Photo by James D. Schwartz / The Urban Country
When it comes to sharing – the Chinese lead the world. Whether in a restaurant, or on the streets, the Chinese share their resources without the sense of entitlement that we feel here in North America.
Perhaps our sense of entitlement comes from a sense of ownership that we get from our style of government – citizens feel they own their cities. The Chinese don’t feel the same sense of ownership about their public spaces.
As a result, you won’t find angry road users who feel they have more of a right to the road than somebody else. Road rage is seemingly rare in China compared to North America.
Here in Toronto, if someone honks their horn at you, they are probably very unhappy about something you did. A honk in China is like saying “hey friend, heads up – I’m coming through”.
While riding a bicycle around China, I didn’t feel that I was a target of resentful motorists who didn’t think I belonged on their streets. I just felt like I belonged. I was just someone who was looking to get from point A to point B.
Here in North America, we have all encountered motorists, pedestrians and bicyclists who have that sense of entitlement that results in anger and sometimes escalates into rage.
Road rage is a disease in our society that gets perpetuated through the media. People get angry when they read sensationalist articles – then they get behind the wheel and sometimes take out that anger on other road users.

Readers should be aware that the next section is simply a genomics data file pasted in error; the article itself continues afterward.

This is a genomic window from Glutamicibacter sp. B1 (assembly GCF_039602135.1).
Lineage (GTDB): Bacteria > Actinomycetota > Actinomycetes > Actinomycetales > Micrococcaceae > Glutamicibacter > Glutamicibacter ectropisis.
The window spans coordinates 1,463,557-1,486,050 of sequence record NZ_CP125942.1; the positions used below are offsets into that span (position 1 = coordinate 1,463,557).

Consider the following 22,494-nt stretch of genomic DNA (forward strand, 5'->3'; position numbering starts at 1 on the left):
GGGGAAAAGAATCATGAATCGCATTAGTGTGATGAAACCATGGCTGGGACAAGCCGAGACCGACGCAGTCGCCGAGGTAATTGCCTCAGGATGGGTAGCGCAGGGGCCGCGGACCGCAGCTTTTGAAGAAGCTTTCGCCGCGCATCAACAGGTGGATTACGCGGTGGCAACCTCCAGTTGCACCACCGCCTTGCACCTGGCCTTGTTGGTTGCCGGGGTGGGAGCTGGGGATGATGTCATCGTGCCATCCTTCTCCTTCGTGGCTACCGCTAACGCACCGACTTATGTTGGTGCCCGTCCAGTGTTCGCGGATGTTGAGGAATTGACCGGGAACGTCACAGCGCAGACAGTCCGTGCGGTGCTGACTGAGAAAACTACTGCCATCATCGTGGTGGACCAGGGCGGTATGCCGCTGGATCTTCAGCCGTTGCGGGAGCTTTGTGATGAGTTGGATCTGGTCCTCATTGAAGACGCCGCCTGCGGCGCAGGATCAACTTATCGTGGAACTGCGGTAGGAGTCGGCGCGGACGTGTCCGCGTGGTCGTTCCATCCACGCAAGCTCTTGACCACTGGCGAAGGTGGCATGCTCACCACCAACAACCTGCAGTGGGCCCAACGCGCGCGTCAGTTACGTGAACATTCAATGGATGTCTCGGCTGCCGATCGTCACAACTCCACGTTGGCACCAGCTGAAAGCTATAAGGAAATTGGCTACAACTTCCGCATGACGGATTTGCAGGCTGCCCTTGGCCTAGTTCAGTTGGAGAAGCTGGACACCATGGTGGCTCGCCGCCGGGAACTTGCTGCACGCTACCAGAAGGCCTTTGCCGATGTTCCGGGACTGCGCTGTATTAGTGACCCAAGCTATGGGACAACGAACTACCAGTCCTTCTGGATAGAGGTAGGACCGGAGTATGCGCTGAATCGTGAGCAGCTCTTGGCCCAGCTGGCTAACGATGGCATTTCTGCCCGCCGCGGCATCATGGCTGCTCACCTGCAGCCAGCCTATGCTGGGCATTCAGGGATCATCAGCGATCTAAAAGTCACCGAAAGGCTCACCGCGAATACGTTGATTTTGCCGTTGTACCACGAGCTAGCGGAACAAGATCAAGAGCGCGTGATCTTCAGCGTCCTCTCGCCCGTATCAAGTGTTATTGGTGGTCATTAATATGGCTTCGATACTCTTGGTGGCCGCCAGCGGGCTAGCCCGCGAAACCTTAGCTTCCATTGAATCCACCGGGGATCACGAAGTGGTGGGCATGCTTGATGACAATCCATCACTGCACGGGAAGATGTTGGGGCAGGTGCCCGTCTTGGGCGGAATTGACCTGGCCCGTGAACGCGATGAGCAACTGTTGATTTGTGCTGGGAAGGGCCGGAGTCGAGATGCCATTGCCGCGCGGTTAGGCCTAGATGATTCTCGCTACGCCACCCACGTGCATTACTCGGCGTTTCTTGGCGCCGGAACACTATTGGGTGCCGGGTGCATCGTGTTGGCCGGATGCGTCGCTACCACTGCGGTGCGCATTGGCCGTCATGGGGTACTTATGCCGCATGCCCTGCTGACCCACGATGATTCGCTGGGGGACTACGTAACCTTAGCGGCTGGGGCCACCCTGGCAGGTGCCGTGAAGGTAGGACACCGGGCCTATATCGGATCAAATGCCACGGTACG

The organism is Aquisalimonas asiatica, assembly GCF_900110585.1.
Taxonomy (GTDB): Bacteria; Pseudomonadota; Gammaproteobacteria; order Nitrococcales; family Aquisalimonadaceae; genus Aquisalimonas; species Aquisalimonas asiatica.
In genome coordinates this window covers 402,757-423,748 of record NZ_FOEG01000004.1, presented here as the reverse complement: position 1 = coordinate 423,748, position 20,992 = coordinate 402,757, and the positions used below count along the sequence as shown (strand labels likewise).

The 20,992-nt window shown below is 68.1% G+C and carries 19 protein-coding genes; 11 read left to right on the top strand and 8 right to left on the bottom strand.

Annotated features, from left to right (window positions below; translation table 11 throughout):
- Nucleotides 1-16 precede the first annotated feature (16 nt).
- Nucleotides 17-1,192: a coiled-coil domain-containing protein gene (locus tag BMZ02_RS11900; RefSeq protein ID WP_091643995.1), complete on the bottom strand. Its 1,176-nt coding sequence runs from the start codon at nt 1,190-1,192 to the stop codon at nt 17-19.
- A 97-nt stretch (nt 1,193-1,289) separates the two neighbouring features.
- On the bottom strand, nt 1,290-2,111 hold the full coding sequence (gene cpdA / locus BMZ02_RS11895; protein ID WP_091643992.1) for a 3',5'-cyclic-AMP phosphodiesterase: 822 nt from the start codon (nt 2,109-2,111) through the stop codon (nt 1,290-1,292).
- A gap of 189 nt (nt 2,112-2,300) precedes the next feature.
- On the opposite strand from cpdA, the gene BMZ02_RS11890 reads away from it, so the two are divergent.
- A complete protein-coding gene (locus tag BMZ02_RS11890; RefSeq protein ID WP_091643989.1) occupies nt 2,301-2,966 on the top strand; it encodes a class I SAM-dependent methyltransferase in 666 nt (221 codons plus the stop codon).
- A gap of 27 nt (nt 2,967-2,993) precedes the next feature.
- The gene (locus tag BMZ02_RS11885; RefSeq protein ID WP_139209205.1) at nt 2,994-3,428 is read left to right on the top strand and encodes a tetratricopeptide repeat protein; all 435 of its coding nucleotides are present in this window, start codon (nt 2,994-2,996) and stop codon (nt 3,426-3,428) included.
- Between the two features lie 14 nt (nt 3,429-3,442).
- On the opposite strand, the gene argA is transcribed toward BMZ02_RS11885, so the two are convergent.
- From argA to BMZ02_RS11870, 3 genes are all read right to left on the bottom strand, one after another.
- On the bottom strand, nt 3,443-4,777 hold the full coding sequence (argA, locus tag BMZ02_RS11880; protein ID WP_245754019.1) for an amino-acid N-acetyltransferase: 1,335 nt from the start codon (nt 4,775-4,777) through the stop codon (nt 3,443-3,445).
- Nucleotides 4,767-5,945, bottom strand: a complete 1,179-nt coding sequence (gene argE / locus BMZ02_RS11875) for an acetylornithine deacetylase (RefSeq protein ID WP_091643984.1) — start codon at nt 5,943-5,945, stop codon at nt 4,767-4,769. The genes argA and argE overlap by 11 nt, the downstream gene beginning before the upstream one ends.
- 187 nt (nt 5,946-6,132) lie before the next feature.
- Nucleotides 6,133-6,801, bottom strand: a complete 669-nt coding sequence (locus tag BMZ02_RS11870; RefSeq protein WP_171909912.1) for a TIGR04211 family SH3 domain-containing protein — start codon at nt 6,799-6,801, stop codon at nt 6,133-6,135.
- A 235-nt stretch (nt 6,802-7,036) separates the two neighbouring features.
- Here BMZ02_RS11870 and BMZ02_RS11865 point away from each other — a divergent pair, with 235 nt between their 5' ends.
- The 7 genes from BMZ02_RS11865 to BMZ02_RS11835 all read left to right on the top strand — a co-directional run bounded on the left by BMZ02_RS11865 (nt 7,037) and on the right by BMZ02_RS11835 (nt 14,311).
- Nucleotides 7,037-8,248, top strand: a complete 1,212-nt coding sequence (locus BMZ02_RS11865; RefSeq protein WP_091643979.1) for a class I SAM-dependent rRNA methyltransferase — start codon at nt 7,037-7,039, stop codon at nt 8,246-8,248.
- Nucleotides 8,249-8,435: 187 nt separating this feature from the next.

The following video footage was shot while I was visiting Haikou, Hainan earlier this year. It highlights the diverse types of users sharing the road space in that Chinese city of about 1 million people.
Try to count the number of different types of road users sharing these streets. Like a river, the traffic just flows:
Even though the Chinese are great at sharing road space, they have also been great at separating automobiles from scooters and bicycles when speed limits are too fast to safely share the roadway.
Here are a few photos of segregated bicycle facilities in the same Chinese city. These photos more accurately reflect “complete streets” than the streets depicted in the video above.
The following photo shows a bike path that continues behind a bus stop to avoid conflict between scooters/bicycles and bus passengers:
Photos by James D. Schwartz / The Urban Country
These few examples highlight how certain streets can safely be shared amongst different types of road users. Other streets on the other hand require segregated facilities to prevent conflict between motorists and bicyclists.